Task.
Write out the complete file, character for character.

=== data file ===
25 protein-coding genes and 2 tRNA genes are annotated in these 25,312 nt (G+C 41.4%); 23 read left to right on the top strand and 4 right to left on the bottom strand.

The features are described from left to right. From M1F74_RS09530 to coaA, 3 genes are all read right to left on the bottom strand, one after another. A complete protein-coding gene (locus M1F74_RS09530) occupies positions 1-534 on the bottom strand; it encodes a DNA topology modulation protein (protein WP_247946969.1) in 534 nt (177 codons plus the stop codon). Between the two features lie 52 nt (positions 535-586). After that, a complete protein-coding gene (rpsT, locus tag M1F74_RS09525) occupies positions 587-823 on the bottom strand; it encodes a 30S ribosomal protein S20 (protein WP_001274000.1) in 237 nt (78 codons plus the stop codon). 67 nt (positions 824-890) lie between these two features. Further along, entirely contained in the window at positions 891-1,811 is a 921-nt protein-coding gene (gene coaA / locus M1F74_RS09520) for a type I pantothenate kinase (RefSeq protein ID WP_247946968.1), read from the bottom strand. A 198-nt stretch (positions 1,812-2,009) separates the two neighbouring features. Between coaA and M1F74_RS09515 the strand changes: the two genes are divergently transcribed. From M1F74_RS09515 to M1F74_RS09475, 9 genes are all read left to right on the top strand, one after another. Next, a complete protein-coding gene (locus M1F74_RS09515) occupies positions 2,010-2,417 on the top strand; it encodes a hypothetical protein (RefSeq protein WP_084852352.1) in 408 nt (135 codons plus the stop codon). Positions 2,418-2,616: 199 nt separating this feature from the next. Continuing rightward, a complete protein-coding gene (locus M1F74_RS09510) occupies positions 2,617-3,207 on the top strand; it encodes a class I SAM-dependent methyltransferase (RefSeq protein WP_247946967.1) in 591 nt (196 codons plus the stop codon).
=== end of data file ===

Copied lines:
25 protein-coding genes and 2 tRNA genes are annotated in these 25,312 nt (G+C 41.4%); 23 read left to right on the top strand and 4 right to left on the bottom strand.

The features are described from left to right. From M1F74_RS09530 to coaA, 3 genes are all read right to left on the bottom strand, one after another. A complete protein-coding gene (locus M1F74_RS09530) occupies positions 1-534 on the bottom strand; it encodes a DNA topology modulation protein (protein WP_247946969.1) in 534 nt (177 codons plus the stop codon). Between the two features lie 52 nt (positions 535-586). After that, a complete protein-coding gene (rpsT, locus tag M1F74_RS09525) occupies positions 587-823 on the bottom strand; it encodes a 30S ribosomal protein S20 (protein WP_001274000.1) in 237 nt (78 codons plus the stop codon). 67 nt (positions 824-890) lie between these two features. Further along, entirely contained in the window at positions 891-1,811 is a 921-nt protein-coding gene (gene coaA / locus M1F74_RS09520) for a type I pantothenate kinase (RefSeq protein ID WP_247946968.1), read from the bottom strand. A 198-nt stretch (positions 1,812-2,009) separates the two neighbouring features. Between coaA and M1F74_RS09515 the strand changes: the two genes are divergently transcribed. From M1F74_RS09515 to M1F74_RS09475, 9 genes are all read left to right on the top strand, one after another. Next, a complete protein-coding gene (locus M1F74_RS09515) occupies positions 2,010-2,417 on the top strand; it encodes a hypothetical protein (RefSeq protein WP_084852352.1) in 408 nt (135 codons plus the stop codon). Positions 2,418-2,616: 199 nt separating this feature from the next. Continuing rightward, a complete protein-coding gene (locus M1F74_RS09510) occupies positions 2,617-3,207 on the top strand; it encodes a class I SAM-dependent methyltransferase (RefSeq protein WP_247946967.1) in 591 nt (196 codons plus the stop codon).